these corrupt practices which the Finance Minister stated extensively prevail in a community, and to prevent which he suggested this conference between the two parties. Surely these practices have not ceased in the community since his statement. And why was there not an agreement in the statements of the Finance Minister and of the right hon. gentleman who leads the government ? Why did not the Prime Minister say that the Finance Minister was mistaken, and that it was his experience that corrupt practices did not prevail extensively in Canada ? We took it as voicing the opinion, not only of the government, but of the members on that side of the House, that there should be an agreement between both parties that an end should toe put to the practices which every one of us knows extensively prevail in the community. If this is not a remedy, it is for the government to suggest one. What remedy do the government propose for these corrupt practices if they do not accept the recommendation of the committee ? Bet them do something to prevent these corrupt practices, the existence of which is notorious.
If these corrupt practices to which the hon. gentleman has referred really exist in the community. I venture to suggest that this proposal is no remedy at all for that evil. It is not a remedy for an existing evil to substitute another evil in its place, and I would consider it a very great evil indeed to enact any legislation that would have the effect of invading in any respect the conscientious convictions of any element in this community. My hon. friend (Hon. Mr. Haggart) says that' the evil exists, in the fact that men are paid to keep away from the polls.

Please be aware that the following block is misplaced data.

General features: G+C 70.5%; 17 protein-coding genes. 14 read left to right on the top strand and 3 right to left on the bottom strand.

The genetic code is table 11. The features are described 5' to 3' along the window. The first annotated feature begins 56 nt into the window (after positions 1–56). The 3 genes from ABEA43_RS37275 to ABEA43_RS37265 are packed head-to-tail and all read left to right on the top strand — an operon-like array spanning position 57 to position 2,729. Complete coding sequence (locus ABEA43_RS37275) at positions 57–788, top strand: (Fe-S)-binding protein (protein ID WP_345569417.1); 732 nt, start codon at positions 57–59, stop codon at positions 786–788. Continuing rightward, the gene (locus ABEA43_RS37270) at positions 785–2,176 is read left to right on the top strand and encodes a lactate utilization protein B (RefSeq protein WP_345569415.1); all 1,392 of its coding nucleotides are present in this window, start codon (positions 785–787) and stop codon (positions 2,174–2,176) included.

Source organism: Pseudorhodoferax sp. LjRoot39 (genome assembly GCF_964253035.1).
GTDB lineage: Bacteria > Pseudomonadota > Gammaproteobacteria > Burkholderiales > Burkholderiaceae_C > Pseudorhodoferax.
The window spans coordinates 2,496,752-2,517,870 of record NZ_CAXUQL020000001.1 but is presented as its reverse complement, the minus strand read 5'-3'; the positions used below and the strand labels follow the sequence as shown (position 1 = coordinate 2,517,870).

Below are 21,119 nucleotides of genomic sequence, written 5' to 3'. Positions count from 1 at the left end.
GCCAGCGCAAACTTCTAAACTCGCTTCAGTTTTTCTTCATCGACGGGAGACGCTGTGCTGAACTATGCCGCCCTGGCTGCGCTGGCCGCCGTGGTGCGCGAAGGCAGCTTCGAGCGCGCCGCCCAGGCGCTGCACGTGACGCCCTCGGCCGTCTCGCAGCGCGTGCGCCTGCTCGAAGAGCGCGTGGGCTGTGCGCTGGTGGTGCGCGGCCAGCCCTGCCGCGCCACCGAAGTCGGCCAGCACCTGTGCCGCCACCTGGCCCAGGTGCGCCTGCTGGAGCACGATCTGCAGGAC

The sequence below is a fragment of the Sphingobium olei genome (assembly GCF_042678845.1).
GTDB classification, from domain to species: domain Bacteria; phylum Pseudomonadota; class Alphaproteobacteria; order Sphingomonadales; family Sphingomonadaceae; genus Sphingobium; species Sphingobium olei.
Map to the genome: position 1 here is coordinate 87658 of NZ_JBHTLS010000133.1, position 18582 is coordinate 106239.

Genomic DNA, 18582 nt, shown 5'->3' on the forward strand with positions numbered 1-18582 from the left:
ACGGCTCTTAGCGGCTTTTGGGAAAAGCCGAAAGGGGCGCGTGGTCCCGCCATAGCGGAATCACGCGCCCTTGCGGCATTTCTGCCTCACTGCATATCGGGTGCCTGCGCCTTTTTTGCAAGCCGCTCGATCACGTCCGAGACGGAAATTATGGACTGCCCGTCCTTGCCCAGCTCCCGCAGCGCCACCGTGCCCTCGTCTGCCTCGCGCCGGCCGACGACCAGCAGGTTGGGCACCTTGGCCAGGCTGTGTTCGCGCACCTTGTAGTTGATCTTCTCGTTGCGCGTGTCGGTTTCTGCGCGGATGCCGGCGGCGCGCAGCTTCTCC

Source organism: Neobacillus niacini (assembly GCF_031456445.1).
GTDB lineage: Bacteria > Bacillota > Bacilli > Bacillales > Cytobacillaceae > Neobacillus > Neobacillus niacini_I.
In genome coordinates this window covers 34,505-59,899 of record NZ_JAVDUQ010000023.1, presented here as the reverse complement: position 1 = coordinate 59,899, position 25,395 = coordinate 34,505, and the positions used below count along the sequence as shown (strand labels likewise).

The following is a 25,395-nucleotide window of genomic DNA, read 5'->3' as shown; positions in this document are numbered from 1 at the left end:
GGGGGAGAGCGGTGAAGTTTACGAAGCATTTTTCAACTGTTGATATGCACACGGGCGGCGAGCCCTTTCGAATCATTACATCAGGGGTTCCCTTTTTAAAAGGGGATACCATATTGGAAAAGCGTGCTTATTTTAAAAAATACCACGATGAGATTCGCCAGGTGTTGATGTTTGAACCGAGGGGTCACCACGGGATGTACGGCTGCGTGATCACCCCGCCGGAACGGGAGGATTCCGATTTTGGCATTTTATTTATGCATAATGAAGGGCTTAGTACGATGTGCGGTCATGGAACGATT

In what respect is that a remedy? If a man is paid not to go to the poll, he may be forced to come to the poll under this Bill, and when he goes there he can deposit his blank ballot, or he can spoil the ballot. You might know that he had gone to the poll, and so far had given you consideration for the price you have given; but if he spoiled his ballot or did not mark it, he would not havje voted all the same. Whether, he stays away and. does not vote, or whether he goes to the poll and deposits a blank ballot, he has not voted in either case. In what respect then is this compulsory voting a remedy. I maintain that this proposal is in advance of public opinion in this country. This is not the only country where constitutional freedom exists and where